nealmcb's user avatar
  • 711
12 votes
Accepted

Star-shaped artifacts in SAR images of the "Suez Canal traffic jam seen from space"

Discrete Fourier techniques introduce errors in their terms that track with the sinc function. Any target in the image will produce side lobes like those in the following graph. Strong reflections ...
Craeft's user avatar
  • 473
11 votes

Why is specific impulse equivalent to effective exhaust velocity?

Rockets produce thrust by ejecting reaction mass at some velocity. The fundamental quantities involved are mass flow rate and exhaust velocity, thrust is the consequence of these. It's no coincidence ...
Christopher James Huff's user avatar
11 votes
Accepted

Is there a neat formula for hyperbolic Kentucky windage?

Using Perifocal polar coordinates, where the x-axis points from the central body to the periapsis, and the polar equation for conic sections: $$r=\frac{a(1-e^2)}{1+e \cos(f)}$$ Provided parameters $\...
notovny's user avatar
  • 5,449
11 votes

Object slowest at periapsis - despite correct position calculation

If I understand correctly, your $p, q$ are essentially cartesian coordinates, and you're trying to get the velocity components in those two orthogonal directions. However, you're taking the derivative ...
uhoh's user avatar
  • 149k
10 votes
Accepted

In "spacecraft talk" is nadir just a fancy word for "down"?

There are some subtleties here. The fields where the concept of nadir are most important are nadir-pointing Earth observation satellites, satellites formation flying, and rendezvous and proximity ...
David Hammen's user avatar
10 votes
Accepted

What is the highest number of impulses required for an optimal orbital transfer?

Whether you realize it or not, this is a very fundamental and challenging question in astrodynamics. It's personally one of my favorite topics in the field, and has been very rigorously studied by ...
Nick's user avatar
  • 116
10 votes

Is there an intuitive reason for why the shape of the orbit at perigee is the mirror image of that at the apogee?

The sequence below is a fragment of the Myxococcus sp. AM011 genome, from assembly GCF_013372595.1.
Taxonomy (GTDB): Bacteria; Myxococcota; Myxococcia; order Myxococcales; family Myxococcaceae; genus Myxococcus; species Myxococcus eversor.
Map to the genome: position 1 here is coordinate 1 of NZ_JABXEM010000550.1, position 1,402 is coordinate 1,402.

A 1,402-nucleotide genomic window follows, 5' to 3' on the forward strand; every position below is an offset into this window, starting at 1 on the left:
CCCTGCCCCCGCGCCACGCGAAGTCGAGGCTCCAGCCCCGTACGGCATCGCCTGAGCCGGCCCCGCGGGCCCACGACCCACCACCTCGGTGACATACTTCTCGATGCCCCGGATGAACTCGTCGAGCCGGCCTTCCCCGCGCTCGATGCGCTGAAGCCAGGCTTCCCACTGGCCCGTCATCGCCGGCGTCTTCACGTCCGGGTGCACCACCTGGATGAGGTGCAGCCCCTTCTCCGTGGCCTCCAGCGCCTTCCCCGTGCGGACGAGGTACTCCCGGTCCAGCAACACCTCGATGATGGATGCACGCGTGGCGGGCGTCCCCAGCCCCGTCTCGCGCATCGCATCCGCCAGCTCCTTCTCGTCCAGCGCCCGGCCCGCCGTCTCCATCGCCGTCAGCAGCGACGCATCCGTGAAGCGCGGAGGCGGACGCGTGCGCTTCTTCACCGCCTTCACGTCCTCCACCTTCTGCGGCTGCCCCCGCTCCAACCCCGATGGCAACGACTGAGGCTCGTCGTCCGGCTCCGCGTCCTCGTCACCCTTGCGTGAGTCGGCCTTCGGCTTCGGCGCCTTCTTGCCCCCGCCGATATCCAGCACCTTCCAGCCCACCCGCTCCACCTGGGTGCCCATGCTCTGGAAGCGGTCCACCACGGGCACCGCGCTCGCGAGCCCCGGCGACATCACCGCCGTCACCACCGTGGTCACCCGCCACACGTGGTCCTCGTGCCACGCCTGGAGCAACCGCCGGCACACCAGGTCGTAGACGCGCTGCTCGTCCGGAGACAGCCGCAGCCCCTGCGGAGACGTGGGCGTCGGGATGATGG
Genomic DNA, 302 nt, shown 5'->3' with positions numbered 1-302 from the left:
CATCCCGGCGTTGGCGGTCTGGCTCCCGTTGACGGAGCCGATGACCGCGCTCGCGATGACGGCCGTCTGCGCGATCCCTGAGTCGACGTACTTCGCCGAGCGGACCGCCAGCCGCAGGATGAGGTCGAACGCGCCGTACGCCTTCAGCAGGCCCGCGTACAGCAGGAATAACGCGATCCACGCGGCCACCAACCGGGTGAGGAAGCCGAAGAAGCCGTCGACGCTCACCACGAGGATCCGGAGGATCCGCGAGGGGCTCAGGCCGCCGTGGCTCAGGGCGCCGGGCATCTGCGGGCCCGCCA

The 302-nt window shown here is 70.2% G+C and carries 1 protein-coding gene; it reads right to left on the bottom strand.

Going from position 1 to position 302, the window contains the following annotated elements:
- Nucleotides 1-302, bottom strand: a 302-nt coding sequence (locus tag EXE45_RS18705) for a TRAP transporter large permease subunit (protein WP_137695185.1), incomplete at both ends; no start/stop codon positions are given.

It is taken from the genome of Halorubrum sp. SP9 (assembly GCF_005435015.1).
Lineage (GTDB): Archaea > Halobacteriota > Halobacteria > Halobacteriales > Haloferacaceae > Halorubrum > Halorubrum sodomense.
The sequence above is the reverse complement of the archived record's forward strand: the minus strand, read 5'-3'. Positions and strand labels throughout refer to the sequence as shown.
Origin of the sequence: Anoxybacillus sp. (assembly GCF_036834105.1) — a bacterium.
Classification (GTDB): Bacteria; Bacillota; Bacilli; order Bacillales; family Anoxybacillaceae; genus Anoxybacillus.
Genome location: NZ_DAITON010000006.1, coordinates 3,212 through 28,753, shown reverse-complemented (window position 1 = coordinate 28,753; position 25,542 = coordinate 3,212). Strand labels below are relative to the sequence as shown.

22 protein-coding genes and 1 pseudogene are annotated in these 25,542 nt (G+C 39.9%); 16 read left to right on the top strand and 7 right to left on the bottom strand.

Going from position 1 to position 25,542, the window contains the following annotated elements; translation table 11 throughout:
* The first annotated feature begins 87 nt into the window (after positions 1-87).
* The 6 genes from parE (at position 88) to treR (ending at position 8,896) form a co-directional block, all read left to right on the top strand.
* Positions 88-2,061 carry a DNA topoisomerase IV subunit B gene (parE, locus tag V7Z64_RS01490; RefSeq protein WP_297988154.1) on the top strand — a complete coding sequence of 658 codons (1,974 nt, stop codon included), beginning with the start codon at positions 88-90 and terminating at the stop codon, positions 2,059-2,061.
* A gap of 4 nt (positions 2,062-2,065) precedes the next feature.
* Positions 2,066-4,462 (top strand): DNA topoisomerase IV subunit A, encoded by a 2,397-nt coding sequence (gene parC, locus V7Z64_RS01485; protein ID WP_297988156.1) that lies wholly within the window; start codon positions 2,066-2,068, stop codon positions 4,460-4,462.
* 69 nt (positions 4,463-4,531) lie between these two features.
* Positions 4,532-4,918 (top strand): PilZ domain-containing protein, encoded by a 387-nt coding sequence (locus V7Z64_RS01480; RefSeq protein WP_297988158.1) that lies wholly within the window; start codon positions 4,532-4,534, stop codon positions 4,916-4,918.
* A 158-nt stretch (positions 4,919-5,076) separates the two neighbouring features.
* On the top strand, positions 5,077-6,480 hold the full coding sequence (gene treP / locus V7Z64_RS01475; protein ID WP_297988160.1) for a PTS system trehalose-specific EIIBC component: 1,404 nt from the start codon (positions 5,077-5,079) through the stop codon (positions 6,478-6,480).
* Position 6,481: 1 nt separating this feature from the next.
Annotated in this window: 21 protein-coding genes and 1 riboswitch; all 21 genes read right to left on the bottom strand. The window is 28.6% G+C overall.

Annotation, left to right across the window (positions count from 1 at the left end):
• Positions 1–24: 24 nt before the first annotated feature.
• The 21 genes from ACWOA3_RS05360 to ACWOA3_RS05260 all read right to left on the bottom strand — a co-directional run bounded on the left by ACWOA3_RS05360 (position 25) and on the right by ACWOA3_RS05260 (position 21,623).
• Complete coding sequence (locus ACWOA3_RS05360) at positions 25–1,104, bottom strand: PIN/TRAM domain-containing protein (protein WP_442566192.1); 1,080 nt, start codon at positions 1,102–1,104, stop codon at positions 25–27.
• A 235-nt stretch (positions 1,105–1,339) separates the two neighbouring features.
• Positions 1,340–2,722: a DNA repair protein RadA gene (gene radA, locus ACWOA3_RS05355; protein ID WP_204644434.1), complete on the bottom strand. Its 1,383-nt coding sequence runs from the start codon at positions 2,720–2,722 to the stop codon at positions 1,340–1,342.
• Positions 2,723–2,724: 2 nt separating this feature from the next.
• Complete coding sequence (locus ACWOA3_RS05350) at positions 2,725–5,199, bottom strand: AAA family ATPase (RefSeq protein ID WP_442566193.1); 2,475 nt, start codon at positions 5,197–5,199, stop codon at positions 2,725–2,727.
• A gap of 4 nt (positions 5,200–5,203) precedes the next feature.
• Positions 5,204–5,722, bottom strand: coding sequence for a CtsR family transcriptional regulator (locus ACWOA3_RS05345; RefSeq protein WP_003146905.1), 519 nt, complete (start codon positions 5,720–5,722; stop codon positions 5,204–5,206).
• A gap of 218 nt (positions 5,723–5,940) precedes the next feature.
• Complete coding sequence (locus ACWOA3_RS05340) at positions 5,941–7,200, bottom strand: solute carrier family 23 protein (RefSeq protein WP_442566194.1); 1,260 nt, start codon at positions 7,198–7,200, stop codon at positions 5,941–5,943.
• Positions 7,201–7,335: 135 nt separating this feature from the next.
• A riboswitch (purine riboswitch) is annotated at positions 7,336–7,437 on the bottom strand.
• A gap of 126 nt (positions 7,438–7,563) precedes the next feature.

If we assume Keplerian/Newtonian mechanics, then we can see a way to rendering the same local curvature of the path at perigee and at apogee (terms for orbiting Earth, of course). At both points the ...
Oscar Lanzi's user avatar
  • 8,525
9 votes
Accepted

Deriving the changes in Keplerian Elements induced by small impulses

If we assume a perfect two-body problem, absent perturbations from external bodies or non-spherical gravity sources (i.e., perfect conic orbits with no precession or variation), your constraints ...
Tristan's user avatar
  • 17.3k
9 votes
Accepted

What is the "specific impulse"?

In simplest terms it is just the thrust produced divided by the propellant flow rate. "How much thrust am I getting for the propellant I am expending?" So bigger is better - you are getting more ...
Organic Marble's user avatar
9 votes

Question about the Hohmann Transfer: why does delta-v go down when transferring to a higher orbit?

While the lower destination orbits don't require a big insertion burn, they do need a big circularization burn at apogee of the transfer orbit. The higher the apogee, the longer and skinnier the ...
HopDavid's user avatar
  • 15.8k
9 votes
Accepted

How to calculate the flight path angle, γ, from a state vector?

This is a problem that has plagued groups of people very knowledgeable about orbital dynamics but who learned using different textbooks: there are two different definitions of "flight path angle"!! ...
Tom Spilker's user avatar
  • 18.3k
9 votes
Accepted

Launching east from a mountain on the equator at midnight during a new moon; ranking of each contribution?

Breaking that down: launch due East site in the Ecuadorean Andes sometime before local midnight on a July 4 when there's a new moon Launch due east. With the exception of launch ...
David Hammen's user avatar
9 votes
Accepted

What is the formula for Legendre Polynomials from EGM96 calculated in F447.f program?

This is not a recurrence for a Legendre polynomial $P_{n}(\mu)$ but an Associated Legendre Function (ALF). This1 states much more than is needed here. ALFs are often denoted $P_{n,m}(\mu)$ in ...
Bob Werner's user avatar
  • 1,124
9 votes
Accepted

Why does the eccentricity vector equation always equal -1?

The expression on the right is meant to give the eccentricity vector but the vector notation has been lost. Here it is in this answer: $$ e = {v^2 r \over {\mu}} - {(r \cdot v ) v \over{\mu}} - {r\...
uhoh's user avatar
  • 149k

Only top scored, non community-wiki answers of a minimum length are eligible